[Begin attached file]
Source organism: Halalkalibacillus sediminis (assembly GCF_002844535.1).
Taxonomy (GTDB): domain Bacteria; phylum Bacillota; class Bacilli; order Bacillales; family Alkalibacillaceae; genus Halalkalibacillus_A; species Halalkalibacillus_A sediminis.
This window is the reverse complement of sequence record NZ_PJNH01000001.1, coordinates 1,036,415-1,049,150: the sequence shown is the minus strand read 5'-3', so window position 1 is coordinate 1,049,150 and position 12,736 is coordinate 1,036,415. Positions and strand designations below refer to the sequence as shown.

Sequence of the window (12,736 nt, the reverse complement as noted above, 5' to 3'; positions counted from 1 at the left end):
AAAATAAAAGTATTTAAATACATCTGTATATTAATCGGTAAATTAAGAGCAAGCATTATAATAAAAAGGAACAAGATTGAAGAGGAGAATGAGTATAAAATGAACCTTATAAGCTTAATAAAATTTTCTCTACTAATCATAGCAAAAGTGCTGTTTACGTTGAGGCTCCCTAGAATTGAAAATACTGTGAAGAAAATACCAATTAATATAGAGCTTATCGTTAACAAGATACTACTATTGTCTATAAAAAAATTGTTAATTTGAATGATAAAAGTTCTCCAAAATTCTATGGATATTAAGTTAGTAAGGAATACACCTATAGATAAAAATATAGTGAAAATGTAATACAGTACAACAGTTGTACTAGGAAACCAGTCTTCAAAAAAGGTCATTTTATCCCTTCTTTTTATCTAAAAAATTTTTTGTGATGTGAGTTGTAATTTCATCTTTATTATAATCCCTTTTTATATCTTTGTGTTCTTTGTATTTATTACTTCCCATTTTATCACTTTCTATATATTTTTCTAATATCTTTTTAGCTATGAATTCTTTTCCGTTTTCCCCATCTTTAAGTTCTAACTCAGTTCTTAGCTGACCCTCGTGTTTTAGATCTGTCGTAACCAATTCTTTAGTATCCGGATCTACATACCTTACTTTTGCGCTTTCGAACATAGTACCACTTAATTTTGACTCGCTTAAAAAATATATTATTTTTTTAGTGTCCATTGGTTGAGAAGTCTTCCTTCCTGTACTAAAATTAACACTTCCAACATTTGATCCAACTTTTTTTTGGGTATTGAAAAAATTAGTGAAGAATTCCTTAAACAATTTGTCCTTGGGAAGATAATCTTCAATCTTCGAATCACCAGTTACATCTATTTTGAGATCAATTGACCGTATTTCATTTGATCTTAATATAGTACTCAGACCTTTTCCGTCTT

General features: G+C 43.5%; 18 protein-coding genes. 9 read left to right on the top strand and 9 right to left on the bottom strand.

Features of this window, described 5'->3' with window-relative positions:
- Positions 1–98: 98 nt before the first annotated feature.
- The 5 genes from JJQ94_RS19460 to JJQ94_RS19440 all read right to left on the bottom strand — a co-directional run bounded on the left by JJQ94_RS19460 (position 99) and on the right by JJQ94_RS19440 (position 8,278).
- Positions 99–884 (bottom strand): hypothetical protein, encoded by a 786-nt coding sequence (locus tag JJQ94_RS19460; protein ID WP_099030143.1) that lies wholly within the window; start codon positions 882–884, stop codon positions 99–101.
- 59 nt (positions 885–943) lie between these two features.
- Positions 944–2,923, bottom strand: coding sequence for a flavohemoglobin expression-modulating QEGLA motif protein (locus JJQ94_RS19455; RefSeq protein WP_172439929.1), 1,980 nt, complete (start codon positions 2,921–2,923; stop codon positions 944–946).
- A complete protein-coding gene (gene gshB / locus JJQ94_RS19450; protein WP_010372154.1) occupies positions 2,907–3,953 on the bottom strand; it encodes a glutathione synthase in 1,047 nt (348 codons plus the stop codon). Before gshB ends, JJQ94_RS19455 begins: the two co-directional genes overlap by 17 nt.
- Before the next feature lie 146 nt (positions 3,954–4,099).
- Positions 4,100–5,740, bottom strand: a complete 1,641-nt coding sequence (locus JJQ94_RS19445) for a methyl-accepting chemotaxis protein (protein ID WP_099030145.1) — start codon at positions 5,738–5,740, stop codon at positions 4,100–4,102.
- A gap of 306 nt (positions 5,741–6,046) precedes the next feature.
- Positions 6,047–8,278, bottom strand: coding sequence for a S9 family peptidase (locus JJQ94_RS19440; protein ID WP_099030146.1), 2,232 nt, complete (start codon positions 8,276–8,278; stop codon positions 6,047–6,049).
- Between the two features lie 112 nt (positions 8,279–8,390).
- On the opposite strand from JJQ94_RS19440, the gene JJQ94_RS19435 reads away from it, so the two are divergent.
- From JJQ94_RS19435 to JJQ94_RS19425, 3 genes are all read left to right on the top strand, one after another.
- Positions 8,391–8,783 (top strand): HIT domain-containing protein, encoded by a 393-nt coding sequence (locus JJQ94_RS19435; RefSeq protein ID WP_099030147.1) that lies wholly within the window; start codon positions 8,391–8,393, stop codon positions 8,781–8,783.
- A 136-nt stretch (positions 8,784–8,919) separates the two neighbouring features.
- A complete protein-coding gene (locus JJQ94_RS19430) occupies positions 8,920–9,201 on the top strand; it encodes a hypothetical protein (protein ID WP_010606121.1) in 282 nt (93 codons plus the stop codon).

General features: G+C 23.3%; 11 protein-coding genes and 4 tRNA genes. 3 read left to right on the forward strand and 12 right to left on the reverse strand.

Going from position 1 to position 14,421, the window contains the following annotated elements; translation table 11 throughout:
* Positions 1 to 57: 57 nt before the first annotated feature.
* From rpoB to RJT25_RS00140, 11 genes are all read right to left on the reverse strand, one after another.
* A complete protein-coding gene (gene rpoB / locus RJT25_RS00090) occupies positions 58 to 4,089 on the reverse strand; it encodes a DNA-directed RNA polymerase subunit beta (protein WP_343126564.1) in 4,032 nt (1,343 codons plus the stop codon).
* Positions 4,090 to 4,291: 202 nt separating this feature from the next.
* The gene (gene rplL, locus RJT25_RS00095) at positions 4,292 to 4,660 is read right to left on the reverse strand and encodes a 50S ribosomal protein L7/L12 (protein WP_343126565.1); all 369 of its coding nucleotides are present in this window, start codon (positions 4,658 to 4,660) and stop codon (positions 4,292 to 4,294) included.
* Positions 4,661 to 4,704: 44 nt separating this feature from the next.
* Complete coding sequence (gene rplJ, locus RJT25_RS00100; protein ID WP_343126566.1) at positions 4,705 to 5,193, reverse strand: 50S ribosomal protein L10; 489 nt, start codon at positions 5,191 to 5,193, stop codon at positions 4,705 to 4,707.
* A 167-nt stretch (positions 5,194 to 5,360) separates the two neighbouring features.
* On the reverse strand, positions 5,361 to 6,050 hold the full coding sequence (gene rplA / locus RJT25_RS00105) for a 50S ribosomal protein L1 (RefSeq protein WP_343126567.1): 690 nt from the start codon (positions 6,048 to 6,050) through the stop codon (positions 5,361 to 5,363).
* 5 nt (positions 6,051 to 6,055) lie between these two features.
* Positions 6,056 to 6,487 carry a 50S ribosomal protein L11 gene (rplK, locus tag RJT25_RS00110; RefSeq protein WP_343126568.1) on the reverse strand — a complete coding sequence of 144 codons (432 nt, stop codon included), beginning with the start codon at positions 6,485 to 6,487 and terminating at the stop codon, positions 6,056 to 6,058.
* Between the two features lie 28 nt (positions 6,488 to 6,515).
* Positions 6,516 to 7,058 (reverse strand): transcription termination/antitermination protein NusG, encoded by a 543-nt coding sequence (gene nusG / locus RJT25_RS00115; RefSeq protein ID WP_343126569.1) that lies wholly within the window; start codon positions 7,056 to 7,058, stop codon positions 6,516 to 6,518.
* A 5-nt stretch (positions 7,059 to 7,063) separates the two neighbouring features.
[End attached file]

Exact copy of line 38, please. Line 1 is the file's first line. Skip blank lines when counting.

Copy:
* Positions 6,516 to 7,058 (reverse strand): transcription termination/antitermination protein NusG, encoded by a 543-nt coding sequence (gene nusG / locus RJT25_RS00115; RefSeq protein ID WP_343126569.1) that lies wholly within the window; start codon positions 7,056 to 7,058, stop codon positions 6,516 to 6,518.